Dr. Jackie Minor
Letting Go of Guilt
I have a confession to make. I was traveling home the other day from a training, and as I walked through the airport, I passed an open area of seating and vending machines. I noticed an older gentleman peering at a vending machine as if he couldn’t figure out how to use it. I walked on to my gate, but something in me said, “Go back and see if he needs help.” So, I turned around and went back. I entered the area—keeping my distance—to assess if he really needed my assistance. As I surveyed the situation, I talked myself out of offering to help. My thinking went something like this.
You don’t want to offend him.
You can’t assume that just because he is older he needs help.
He looks smart enough. You don’t want to insult his intelligence.
So, I moseyed out of the area and back to my gate. I have to admit—I was feeling a bit guilty. Although I could rationalize my decision, in my heart I knew I should have offered to help. His response was not the issue. Why didn’t I? What held me back?
I was lost in thought as the announcement was made for early boarding. Guess who walked up to board early? You guessed it. The gentleman I should have helped. I was certain the Lord was trying to tell me something. Hang on, the story gets better.
I was upgraded to first class on the flight, which is always a treat. As I walked on the plane and glanced at my aisle seat, guess who was sitting next to the window? Yep, the same gentleman. You can bet I started praying right away. Literally. Whatever the Lord wanted me to do or say, I wanted to do it!
I wish I could tell you something miraculous happened, but it didn’t. We visited, but he had trouble hearing, and he was difficult to understand. I was kind and polite. We made small talk. I can’t help but wonder if things would have been different had I responded to the initial prompting the first time I saw him. Maybe it would have been—maybe not. I will never know. I’m fairly certain, however, that this chance encounter had nothing to do with him and everything to do with me. God gave me an opportunity to serve—to love my neighbor—and I chose to walk on by. Not a proud moment for me.
I really had to do some soul searching in my quiet time with the Lord. Why would I ignore His prompting? What was I afraid of? What did I have to lose? I didn’t have good answers to any of these questions. The longer I pondered them the more disappointed I became in myself. Guilt set in…again.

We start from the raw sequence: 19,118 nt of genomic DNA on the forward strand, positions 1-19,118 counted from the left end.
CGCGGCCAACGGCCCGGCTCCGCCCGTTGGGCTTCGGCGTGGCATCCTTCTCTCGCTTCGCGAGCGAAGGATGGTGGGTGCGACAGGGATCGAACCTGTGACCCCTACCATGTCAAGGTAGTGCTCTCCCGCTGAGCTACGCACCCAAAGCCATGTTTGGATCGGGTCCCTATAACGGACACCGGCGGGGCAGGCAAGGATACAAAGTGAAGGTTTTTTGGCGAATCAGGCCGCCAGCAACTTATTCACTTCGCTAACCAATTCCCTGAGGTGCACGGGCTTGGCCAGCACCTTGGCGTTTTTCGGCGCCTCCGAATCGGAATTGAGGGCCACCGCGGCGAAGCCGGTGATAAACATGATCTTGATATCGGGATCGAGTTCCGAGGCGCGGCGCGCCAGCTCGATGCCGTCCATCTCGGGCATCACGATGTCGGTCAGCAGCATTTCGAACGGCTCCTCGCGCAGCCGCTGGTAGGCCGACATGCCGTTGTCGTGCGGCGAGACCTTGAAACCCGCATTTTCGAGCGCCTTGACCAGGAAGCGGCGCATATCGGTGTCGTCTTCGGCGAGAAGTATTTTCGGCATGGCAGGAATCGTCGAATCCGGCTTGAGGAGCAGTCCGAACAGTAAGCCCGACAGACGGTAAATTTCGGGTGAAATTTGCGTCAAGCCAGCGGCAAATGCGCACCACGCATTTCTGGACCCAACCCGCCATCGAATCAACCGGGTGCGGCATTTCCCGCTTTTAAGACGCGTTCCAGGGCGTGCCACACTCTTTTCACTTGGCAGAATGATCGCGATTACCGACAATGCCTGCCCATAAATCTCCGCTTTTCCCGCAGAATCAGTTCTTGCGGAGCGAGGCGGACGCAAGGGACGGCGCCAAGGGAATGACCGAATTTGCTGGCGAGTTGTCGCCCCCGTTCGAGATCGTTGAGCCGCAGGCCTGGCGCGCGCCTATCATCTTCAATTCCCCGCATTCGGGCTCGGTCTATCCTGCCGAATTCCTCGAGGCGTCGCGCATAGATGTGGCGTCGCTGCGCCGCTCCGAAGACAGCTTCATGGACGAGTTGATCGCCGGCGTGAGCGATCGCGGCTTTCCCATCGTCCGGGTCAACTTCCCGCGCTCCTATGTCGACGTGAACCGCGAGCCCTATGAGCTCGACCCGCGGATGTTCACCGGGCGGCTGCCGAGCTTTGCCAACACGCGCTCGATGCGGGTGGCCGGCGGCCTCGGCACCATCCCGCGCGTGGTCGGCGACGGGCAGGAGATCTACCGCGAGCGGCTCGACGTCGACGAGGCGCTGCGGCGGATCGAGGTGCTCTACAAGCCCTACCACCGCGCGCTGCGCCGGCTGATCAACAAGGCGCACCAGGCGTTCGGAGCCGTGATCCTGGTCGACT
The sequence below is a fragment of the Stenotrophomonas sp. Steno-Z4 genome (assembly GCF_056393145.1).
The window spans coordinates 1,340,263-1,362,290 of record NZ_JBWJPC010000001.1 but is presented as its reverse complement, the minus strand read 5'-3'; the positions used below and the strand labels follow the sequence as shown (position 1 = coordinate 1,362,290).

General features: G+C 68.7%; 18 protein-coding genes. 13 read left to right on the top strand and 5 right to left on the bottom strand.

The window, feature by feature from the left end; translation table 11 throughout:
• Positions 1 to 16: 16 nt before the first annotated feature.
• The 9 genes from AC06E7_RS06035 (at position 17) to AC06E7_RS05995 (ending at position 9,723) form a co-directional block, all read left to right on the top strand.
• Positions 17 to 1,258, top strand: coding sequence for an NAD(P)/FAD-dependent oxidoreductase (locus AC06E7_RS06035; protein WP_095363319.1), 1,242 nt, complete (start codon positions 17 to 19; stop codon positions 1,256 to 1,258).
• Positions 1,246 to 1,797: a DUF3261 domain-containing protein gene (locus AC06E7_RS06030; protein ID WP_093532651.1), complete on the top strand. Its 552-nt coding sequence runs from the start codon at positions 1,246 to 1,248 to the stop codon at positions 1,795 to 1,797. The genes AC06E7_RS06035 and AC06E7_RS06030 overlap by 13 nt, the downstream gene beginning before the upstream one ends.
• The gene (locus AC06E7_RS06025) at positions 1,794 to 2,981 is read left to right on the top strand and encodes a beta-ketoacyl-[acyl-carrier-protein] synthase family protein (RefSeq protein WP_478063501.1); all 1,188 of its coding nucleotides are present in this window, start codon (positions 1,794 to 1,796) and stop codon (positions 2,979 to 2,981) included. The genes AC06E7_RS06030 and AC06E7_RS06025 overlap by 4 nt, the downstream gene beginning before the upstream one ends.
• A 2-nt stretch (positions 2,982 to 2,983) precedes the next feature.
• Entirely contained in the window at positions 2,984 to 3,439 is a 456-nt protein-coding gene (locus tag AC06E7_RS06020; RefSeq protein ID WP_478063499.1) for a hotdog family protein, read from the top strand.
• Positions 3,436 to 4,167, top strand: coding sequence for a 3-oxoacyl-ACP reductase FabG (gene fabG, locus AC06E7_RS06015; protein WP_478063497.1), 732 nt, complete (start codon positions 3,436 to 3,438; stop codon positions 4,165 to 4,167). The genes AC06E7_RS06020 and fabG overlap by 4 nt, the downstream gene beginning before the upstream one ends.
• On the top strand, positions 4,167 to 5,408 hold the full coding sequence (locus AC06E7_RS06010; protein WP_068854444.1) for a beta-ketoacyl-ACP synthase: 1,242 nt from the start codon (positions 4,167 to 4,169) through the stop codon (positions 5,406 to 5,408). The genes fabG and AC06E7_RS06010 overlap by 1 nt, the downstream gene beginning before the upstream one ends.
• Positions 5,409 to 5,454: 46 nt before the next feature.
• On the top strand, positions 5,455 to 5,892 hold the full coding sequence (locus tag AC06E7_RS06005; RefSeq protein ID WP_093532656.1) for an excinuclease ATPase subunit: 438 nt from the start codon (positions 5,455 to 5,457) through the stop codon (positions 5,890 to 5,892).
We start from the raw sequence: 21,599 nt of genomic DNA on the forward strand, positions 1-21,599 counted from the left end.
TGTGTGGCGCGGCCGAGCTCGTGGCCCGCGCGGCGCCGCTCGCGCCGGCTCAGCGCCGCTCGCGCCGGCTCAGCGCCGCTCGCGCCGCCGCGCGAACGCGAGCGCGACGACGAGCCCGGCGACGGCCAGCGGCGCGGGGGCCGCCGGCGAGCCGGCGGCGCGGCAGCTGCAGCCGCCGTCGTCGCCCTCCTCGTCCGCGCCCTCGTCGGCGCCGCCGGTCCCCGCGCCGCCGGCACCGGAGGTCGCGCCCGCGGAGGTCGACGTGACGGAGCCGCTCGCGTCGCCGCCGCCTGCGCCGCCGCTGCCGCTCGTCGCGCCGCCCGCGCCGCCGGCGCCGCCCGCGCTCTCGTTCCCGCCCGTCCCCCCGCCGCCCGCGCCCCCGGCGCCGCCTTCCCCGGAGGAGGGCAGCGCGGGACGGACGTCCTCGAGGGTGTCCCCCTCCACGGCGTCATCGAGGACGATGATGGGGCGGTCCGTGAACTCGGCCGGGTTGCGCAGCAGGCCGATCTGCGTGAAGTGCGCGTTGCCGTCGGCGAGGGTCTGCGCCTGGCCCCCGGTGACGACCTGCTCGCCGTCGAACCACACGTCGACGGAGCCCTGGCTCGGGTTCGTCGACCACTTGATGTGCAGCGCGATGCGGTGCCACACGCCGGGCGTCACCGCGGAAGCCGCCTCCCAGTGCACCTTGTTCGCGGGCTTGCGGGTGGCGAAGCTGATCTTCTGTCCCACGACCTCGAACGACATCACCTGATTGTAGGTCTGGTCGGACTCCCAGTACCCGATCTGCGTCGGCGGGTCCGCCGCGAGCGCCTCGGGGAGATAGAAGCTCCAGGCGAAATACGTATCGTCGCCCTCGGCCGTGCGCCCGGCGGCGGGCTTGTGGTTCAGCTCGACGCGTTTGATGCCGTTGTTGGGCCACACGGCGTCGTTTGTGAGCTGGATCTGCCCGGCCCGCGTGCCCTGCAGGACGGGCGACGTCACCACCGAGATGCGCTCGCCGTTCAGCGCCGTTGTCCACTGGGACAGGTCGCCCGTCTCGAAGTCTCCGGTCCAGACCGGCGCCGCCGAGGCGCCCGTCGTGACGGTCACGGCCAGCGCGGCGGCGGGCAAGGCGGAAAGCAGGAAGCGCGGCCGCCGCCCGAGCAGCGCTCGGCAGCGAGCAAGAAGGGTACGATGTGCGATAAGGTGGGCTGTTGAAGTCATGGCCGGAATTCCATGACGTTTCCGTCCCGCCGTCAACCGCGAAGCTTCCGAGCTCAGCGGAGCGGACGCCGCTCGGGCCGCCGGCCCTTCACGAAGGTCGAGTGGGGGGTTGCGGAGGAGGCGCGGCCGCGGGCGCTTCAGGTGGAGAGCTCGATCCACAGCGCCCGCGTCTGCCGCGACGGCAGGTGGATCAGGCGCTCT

Satan would love it if I would stay in this self-loathing, defeated place. When I focus on my shortcomings, I completely lose sight of who God is. When I lose sight of the loving, powerful, merciful God, I lose sight of my calling. In those moments I can’t see how God wants to use me because I become too focused on my failures. While I don’t like being this vulnerable, shining light on my guilt and confessing my sin of omission paves the way for God’s forgiveness. I am so thankful for God’s love, mercy, and faithfulness despite my sinful nature.
The faithful love of the Lord never ends! His mercies never cease.
Great is his faithfulness; his mercies begin afresh each morning.
Lamentations 3: 22-23
God doesn’t want us to live in defeat, full of guilt. Yes, we are guilty, but Jesus came to remove our guilt and give us a life of victory. Unfortunately, we will mess up. We will miss opportunities and, yes, we will sin. But as Lamentations notes, His mercies are new each morning. Guilt does not have to rule in our lives.
I made a promise. The next time I feel the prompting of the Holy Spirit, I am going to act. I will leave the results up to Him. I don’t want to be in the place of should of, would of, or could of. I want to consciously set my mind on things above, not on the things that are on earth (Colossians 3:2).
As we enter our schools each and every day, God is placing people (students, colleagues, parents, superiors) in our paths. He is truly at work all around us. What is He prompting you to do? To say?
· Maybe there is a student who seems alone and unhappy. Is God asking you to take an interest in him/her?
· Maybe there is a parent who is non-existent. Is God prompting you to reach out and offer assistance?
· Maybe there is a colleague who is combative. Is God leading you to exhibit kindness?
Whatever it is, I encourage you to pray and then act. Don’t rationalize remaining uninvolved. Don’t let the guilt of the past get in your way. Don’t let the fear of the unknown pave the way for more guilt. Just respond. God knows your heart. He’s got this!